AI Seminar

Sampling Based Motion Planning with Reachable Volumes

Troy McMahonPhD student, Parasol Lab, Department of Computer Science and EngineeringTexas A&M University

Motion planning for constrained systems is a version of the motion planning problem in which the motion of a robot is limited by constraints. For example, one can require that a humanoid robot such as a PR2 remain upright by constraining its torso to be above its base or require that an object such as a bucket of water remain upright by constraining the vertices of the object to be parallel to the robot's base. Such problems are particularly difficult because the constraints form a manifold in C-space, and planning must be restricted to this manifold.

We introduce a new concept, reachable volumes, that are a geometric representation of the regions the joints and end effectors of a robot can reach, and use it to define a new planning space called RV space where all points automatically satisfy a problem's constraints. Samples and paths generated in RV-space naturally conform to constraints, making planning for constrained systems no more difficult than planning for unconstrained systems. Consequently, constrained motion planning problems that were previously difficult or unsolvable become manageable and in many cases trivial. We introduce tools and techniques to extend the state of the art sampling based motion planning algorithms to RV-space. We define a reachable volume sampler, a reachable volume local planner and a reachable volume distance metric. We show that RV-based planners are more efficient than existing methods, particularly for higher dimensional problems, solving problems with 1000+ degrees of freedom for multi-loop, and tree-like linkages.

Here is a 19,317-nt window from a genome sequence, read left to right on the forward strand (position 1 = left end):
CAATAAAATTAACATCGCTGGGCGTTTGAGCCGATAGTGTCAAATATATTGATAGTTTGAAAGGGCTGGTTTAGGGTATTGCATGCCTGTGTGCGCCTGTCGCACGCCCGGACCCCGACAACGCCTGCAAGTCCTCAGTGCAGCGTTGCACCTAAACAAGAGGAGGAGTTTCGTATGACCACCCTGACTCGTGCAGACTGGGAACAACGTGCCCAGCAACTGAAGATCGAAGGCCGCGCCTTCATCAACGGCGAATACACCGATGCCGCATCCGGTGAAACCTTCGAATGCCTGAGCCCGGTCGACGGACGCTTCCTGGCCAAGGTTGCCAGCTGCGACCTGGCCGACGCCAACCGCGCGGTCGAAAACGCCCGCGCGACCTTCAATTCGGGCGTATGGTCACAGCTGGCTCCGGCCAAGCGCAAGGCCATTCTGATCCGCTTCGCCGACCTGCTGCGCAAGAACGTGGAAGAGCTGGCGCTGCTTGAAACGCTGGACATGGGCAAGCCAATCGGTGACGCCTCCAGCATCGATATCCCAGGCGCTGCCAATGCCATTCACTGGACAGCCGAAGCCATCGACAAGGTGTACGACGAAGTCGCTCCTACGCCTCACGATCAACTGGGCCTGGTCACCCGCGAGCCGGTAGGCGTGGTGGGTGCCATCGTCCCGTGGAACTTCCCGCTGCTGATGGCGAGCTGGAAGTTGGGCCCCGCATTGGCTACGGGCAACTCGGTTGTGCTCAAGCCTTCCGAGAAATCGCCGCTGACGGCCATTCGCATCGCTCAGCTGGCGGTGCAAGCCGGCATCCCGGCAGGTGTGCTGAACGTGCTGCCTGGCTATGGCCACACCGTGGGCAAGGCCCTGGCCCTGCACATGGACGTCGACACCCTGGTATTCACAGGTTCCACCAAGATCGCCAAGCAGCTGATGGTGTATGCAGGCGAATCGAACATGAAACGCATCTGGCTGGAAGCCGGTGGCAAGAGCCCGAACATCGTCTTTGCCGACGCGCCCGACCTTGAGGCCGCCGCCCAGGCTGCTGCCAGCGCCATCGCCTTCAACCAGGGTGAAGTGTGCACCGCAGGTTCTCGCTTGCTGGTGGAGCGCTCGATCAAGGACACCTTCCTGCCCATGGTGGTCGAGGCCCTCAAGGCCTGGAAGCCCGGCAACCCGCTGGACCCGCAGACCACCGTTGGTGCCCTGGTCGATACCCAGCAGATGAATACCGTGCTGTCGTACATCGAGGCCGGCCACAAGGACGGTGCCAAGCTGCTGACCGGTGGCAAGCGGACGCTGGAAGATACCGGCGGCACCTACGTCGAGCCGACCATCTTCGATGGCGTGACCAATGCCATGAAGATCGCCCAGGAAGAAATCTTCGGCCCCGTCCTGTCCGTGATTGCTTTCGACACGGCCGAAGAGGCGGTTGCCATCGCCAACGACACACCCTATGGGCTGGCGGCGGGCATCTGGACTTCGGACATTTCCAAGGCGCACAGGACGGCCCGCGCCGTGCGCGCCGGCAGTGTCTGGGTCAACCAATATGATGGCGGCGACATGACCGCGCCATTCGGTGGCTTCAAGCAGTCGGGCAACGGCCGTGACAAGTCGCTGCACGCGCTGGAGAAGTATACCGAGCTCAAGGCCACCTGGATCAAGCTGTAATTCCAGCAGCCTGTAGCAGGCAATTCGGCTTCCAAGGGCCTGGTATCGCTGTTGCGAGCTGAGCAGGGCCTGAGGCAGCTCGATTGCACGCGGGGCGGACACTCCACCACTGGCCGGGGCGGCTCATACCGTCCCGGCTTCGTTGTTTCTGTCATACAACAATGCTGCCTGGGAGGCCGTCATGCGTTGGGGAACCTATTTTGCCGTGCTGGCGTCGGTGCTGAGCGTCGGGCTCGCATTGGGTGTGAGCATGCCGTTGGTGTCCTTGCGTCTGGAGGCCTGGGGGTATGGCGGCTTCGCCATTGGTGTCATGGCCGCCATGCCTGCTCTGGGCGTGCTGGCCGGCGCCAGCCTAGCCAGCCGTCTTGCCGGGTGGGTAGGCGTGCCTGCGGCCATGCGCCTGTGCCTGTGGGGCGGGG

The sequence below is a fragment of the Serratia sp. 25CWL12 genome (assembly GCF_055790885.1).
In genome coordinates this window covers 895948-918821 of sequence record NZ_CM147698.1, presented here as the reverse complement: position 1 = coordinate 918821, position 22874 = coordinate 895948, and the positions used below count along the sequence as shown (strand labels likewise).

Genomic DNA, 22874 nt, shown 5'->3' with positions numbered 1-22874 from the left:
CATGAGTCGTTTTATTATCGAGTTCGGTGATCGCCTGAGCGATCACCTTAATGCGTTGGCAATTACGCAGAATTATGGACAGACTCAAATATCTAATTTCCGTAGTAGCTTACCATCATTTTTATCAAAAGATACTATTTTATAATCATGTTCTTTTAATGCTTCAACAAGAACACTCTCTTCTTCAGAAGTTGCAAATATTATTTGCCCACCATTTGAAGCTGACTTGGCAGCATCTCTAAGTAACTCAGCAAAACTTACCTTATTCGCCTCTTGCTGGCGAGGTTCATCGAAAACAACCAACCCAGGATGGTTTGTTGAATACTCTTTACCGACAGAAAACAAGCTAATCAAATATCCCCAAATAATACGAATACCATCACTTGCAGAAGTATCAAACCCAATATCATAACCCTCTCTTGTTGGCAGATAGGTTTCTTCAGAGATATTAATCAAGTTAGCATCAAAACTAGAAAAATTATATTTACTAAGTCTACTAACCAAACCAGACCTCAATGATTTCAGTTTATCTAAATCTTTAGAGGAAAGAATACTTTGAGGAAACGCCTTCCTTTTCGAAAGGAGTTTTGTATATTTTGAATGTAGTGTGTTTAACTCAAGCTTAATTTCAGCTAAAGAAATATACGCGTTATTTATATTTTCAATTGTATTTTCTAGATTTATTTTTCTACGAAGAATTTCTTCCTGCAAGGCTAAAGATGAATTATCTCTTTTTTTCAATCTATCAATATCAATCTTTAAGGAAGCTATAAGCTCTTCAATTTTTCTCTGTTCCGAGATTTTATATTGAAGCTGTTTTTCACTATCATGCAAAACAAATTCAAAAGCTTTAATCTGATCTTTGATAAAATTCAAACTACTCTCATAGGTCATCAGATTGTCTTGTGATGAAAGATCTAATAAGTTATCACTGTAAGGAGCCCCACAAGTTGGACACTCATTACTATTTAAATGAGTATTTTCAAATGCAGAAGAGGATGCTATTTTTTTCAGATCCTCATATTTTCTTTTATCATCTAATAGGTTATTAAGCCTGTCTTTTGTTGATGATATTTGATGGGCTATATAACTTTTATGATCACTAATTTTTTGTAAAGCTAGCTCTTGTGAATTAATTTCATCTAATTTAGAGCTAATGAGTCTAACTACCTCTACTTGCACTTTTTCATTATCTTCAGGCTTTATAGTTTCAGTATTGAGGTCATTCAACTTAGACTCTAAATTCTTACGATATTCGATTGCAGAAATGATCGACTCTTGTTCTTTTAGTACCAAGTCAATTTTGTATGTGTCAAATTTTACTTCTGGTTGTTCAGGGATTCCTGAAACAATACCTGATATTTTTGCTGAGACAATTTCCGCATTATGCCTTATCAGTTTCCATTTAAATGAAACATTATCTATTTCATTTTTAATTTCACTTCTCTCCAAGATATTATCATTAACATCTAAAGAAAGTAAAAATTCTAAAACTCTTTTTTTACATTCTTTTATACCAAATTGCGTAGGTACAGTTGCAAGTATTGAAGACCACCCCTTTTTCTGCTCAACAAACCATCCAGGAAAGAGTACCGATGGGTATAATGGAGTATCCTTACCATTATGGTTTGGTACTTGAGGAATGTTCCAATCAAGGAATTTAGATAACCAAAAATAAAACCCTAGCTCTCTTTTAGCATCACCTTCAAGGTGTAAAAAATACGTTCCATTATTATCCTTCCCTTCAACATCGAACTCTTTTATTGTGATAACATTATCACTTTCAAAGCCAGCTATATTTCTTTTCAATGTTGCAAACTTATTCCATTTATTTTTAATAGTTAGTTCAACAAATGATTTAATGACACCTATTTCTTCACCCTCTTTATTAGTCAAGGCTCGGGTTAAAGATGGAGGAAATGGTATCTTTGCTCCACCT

Troy McMahon is a PhD student in the Parasol Lab in the Department of Computer Science and Engineering at Texas A&M University advised by Professor Nancy M. Amato. He received a B.S. from the University of Massachusetts in 2005 where he graduated with a double major in Computer Science and Physics. His research interests include motion planning, robotics, computational biology, computational geometry, artificial intelligence, machine learning, parallel algorithms and graphics.

Sponsored by

CSE Robotics

Faculty Host

Chad Jenkins